Agenda and minutes

Economic Development, Environment and Infrastructure Scrutiny Panel - Wednesday 9th March, 2022 10.30 am

Venue: Virtual Meeting

Contact: Susan Lightwing 

No. Item


Declarations of Interest

To receive any declarations of interest.


There were no declarations of interest received at this point in the meeting.


Minutes - Economic Development, Environment and Infrastructure Scrutiny Panel - 9 February 2022 pdf icon PDF 253 KB


The minutes of the meeting of the Economic Development, Environment and Infrastructure Scrutiny Panel meeting held on 9 February 2022 were taken as read and approved as a correct record.


The Panel was informed that at a recent meeting, local bus operator Stagecoach had agreed to liaise with Middlesbrough Council’s Planning Department to enable them to play a more active part in the planning process when applications for new housing developments were submitted.


The Panel was also informed that Environment Services had been alerted to additional areas suitable for establishing micro forests and more trees in Middlesbrough which would hopefully be included in future planting schemes.




The Green Strategy

West Bromwich Outdoor Market – presentation from the Markets Manager, Sandwell MBC.


Grey to Green Scheme – presentation from the Principal Development Officer, Sheffield City Council


RECOMMENDATION: that the Panel determines whether further information is required.


The Markets Manager, Sandwell Metropolitan Borough Council was in attendance and gave a presentation about the West Bromwich Outdoor Market.


Sandwell Council was situated to the west of Birmingham in what was traditionally called the Black Country: comprising Sandwell, Walsall, Dudley and West Bromwich, with a population of approximately 300,000.   There were quite high levels of deprivation compared to English averages.  The Borough of Sandwell had six towns, with West Bromwich being the main one and it had been designated as a regional centre.


A master planning exercise was undertaken ten years ago to look at the area at a regional level and develop a masterplan of infrastructure developments.  Wolverhampton, Dudley and Walsall were all regional Councils that had the benefit of being built around a primary town or city, whereas Sandwell had six towns.  West Bromwich had a population of around 60,000.


A Business Improvement District had been developed in West Bromwich and this generated in the region of £280K a year from levies which facilitated the town centre functions.   The Market Service was a critical element to town centre re-development and regeneration.  Sandwell’s oldest market was established in 1709 by Letters Patent.  In roughly 90% of the Borough, Sandwell Council controlled market rights.  There were a couple of private markets that were permitted and the Council also protected their rights and facilitated markets rather than actively trying to stop them.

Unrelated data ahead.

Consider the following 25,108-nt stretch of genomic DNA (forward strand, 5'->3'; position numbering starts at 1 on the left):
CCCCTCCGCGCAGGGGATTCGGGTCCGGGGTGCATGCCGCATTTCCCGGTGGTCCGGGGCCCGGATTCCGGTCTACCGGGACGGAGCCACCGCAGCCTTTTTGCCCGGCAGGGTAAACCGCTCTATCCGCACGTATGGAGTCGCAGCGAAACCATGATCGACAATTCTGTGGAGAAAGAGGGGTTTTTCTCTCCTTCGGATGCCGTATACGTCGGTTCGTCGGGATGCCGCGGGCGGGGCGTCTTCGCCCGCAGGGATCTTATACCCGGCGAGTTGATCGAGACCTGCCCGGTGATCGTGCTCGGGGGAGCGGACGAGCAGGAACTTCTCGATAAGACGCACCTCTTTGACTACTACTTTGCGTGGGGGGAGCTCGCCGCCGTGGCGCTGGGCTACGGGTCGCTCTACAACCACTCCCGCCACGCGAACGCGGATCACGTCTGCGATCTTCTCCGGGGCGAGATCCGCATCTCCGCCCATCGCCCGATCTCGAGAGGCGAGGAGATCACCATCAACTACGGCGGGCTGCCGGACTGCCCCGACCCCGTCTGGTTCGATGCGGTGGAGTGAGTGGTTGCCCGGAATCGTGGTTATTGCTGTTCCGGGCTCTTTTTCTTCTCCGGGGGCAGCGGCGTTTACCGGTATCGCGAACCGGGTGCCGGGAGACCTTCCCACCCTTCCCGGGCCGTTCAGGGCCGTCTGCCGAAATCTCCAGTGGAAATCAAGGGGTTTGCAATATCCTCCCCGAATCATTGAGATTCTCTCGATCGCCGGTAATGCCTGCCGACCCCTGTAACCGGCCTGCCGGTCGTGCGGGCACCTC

Sandwell Council generated income from its market service and prior to the Covid pandemic was generating about £0.5 million net income, which was a useful amount of money for the Council.  Since the pandemic, that income amount had collapsed and the Council was trying to build it back up again. 


The West Bromwich market had been operating since 1984 and was originally set up in the pedestrianised high street and run on demountable stalls.  In 2004 the stalls were replaced with permanent steel structures with a tin roof that was very functional and worked well.  However, over time there a high level of anti-social behaviour, including drug dealing, occurred within the market area.  Although there was CCTV in operation, the drug dealers would congregate under the market stalls, deal drugs, intimidate traders, and hide drugs on the stalls.  


Much of West Bromwich’s town centre retail assets were in poor condition and also in private ownership.  Sandwell Council owned only about six shops in the town centre.  There was a mix of ownership models including  four shopping centres owned by Corporates, owner-occupiers, or small landlords who let their properties.  There was not a lot of investment in the upkeep of these buildings so there was quite poor stock in many places. 


Planners considered that street markets are a significant contributor to retail diversification and similar to most Councils currently, Sandwell was looking at how to diversify the high street.  Street markets were seen as a contributor to that process, especially in Sandwell where many residents had a low income.  Markets were used by quite a lot of the population  ...  view the full minutes text for item 21/63


CityFibre Update

The City Manager for the Tees Valley build programmes will be in attendance to provide an update on broadband installation in Middlesbrough.


RECOMMENDATION: that the Panel determines whether further information is required.


The Chair informed the Panel that unfortunately the presenter for this item was ill and unable to attend today’s meeting.


AGREED that the item was DEFERRED to a future Panel meeting.


Date of Next Meeting - 6 April 2022


The next meeting of the Economic Development, Environment and Infrastructure Scrutiny Panel would take place at 10.30 am on Wednesday 6 April 2022.


Overview and Scrutiny Board Update

The Chair will provide a verbal update on matters considered at the meeting of the Overview and Scrutiny Board held on 22 February 2022.


The Chair provided a verbal update on the Overview and Scrutiny Board meeting held on 22 February 2022.


Any other urgent items which in the opinion of the Chair, may be considered